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Aliens, romance and tween humor at the movies this week

| Friday, May 19, 2017, 9:15 a.m.
20th Century Fox
Katherine Waterston stars in 'Alien: Covenant.'

The "Alien" universe is expanding, with the addition this weekend of another prequel, "Alien: Covenant." The 1979 original was "the ultimate deep-space horror," and this one doesn't spare on the gore. If horror isn't your style, there's also teen romance and tween bathroom humor.

"Alien Covenant"

★★1/2 out of 4

In Ridley Scott's "Alien: Covenant," taking place 10 years after "Prometheus," the so-called Engineers are, thankfully, nowhere to be seen. Back instead are everyone's favorite extraterrestrials, those acid-dripping drama queens so fond of making a big entrance. Like some of the alien offspring, "Covenant" is a hybrid: part gory "Alien"-style scare-fest, part chilly "Prometheus" existentialism. It's a tall order of thrills and theology that the ever gung-ho Scott, working from a script by John Logan and Dante Harper, comes close to pulling off. Full review

"Everything Everything"

★★★ out of 4

Maddy, who hasn't left the house in 17 years, is remarkably poised, articulate, well-adjusted and smart — a poster child for, presumably, home schooling who, having just turned 18, whiles away her time by reading, drawing, writing sassy, haikulike classic-movie reviews on her personal website and taking online architecture classes, for which she builds surprisingly accomplished scale models, all of which include a small astronaut figurine.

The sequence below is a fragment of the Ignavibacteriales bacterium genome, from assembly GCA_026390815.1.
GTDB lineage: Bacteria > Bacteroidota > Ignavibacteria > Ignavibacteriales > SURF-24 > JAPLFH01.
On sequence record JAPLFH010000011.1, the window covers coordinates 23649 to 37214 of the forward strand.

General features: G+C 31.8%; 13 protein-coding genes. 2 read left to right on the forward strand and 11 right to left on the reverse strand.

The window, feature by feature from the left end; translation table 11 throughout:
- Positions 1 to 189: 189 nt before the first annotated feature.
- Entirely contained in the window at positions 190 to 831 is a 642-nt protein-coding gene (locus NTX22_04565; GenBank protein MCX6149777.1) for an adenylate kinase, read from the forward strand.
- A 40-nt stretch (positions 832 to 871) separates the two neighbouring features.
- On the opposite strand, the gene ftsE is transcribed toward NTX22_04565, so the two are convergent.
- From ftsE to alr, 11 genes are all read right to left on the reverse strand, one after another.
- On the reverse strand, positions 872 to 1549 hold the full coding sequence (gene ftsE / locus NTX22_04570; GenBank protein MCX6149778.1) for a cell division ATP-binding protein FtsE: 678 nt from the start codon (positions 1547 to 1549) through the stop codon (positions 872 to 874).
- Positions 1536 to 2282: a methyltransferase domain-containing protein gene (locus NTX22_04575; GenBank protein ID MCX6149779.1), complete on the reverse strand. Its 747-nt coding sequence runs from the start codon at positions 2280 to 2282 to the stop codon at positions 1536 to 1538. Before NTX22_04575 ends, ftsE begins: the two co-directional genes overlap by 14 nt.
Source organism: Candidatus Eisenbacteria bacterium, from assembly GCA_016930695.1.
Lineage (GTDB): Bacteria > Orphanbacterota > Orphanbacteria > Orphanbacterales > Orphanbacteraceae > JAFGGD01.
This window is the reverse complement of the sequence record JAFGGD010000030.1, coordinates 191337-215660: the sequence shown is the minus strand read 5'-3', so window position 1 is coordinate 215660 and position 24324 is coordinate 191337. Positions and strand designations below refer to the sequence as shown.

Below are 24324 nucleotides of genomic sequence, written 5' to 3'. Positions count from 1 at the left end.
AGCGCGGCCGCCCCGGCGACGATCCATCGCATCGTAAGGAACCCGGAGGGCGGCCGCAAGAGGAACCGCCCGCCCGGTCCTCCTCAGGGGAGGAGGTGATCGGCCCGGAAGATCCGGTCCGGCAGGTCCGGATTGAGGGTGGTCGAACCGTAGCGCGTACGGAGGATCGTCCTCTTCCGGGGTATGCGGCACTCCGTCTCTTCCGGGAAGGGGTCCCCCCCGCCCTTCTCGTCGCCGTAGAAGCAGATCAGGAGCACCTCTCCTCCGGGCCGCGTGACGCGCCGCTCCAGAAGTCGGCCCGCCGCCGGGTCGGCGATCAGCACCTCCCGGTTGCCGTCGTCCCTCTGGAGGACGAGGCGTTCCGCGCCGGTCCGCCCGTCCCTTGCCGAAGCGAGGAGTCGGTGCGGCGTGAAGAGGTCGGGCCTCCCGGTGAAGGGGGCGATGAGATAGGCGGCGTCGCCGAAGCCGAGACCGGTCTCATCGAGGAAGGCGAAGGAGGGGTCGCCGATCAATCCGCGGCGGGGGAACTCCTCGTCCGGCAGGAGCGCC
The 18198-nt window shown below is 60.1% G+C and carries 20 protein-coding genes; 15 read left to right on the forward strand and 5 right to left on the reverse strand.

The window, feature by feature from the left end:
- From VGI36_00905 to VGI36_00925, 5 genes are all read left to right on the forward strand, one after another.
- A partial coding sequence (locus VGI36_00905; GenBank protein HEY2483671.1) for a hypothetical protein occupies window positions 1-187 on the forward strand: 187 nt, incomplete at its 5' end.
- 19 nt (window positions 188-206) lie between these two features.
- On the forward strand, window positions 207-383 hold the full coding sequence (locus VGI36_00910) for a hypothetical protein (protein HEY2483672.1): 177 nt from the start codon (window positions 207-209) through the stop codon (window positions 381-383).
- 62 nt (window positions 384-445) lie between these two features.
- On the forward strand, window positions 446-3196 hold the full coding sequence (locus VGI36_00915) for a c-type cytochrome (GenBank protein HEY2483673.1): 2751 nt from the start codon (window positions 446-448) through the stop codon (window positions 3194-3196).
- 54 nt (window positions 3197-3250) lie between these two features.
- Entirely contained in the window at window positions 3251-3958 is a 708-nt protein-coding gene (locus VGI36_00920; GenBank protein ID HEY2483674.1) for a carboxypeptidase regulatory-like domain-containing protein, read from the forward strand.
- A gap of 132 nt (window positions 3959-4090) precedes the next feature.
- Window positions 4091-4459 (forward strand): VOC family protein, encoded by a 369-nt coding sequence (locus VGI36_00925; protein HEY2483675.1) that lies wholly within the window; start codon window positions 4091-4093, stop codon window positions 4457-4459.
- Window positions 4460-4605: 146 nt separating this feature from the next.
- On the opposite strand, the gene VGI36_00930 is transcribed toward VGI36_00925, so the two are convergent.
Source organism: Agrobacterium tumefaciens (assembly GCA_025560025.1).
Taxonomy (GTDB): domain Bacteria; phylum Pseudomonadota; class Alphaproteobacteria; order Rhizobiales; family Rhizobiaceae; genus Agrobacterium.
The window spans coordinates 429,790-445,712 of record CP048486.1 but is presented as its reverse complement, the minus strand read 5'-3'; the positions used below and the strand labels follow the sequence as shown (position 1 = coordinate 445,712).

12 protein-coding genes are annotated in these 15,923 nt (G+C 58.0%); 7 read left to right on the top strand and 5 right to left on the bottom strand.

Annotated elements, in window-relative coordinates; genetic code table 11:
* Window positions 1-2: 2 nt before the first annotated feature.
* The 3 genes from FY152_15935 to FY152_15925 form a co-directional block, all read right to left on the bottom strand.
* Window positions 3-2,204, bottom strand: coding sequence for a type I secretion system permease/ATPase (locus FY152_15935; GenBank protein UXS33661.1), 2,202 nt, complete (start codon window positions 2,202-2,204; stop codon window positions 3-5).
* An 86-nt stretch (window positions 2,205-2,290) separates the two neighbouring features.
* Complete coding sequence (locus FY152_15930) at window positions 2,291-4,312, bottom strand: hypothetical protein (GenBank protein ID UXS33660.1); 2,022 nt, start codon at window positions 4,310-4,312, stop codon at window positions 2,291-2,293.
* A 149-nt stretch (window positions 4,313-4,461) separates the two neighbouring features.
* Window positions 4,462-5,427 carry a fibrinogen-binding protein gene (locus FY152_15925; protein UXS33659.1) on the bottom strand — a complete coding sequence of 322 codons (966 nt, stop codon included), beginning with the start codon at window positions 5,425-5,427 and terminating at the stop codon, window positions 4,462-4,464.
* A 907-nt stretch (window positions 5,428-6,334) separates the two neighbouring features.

Into this already too-perfect scenario comes a Cute Boy Next Door: Olly (Nick Robinson), who immediately strikes up a texting relationship with Maddy after they briefly lock eyes from their bedroom windows. In short order, they are exchanging flirty banter — or what passes for such, in the cloyingly arch screenplay by J. Mills Goodloe ("The Age of Adaline"), based on Nicola Yoon's 2015 YA novel. Full review

"Diary of a Wimpy Kid: The Long Haul"

★★★ out of 4

This story of a family vacation gone wrong could have just been subtitled "Road Trip," but it turns out "The Long Haul" is an ironically apt descriptor for this film. One hesitates to refer to it as a "comedy," as the jokes are few and far between. No, "horror" was the word that popped into mind frequently during these grim 90 minutes. Full review

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